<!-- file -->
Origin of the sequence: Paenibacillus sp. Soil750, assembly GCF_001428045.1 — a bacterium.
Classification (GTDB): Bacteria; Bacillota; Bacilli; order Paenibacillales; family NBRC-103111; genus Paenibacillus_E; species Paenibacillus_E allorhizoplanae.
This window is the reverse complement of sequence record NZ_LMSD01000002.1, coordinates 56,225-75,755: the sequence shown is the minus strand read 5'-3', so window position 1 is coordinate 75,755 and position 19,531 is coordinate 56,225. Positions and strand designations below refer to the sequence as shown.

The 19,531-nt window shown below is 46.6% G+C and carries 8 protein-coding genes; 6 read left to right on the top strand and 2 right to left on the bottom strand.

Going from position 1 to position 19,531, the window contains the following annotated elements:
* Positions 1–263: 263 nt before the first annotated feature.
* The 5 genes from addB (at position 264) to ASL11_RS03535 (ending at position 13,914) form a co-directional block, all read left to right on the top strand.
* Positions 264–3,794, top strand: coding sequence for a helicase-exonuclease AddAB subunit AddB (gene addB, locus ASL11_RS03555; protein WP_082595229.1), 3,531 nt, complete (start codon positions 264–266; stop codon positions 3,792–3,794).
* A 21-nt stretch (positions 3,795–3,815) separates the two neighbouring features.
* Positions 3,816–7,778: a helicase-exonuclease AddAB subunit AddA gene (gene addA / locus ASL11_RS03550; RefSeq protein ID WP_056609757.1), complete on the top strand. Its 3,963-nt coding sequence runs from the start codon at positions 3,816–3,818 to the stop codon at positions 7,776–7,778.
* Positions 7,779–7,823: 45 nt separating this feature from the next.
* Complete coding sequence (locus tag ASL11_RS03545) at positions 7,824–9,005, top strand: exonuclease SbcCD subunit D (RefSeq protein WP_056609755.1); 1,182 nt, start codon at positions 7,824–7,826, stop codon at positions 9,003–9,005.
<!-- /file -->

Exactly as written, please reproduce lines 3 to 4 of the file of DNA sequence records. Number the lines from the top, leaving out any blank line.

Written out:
This window is the reverse complement of sequence record NZ_LMSD01000002.1, coordinates 56,225-75,755: the sequence shown is the minus strand read 5'-3', so window position 1 is coordinate 75,755 and position 19,531 is coordinate 56,225. Positions and strand designations below refer to the sequence as shown.

The 19,531-nt window shown below is 46.6% G+C and carries 8 protein-coding genes; 6 read left to right on the top strand and 2 right to left on the bottom strand.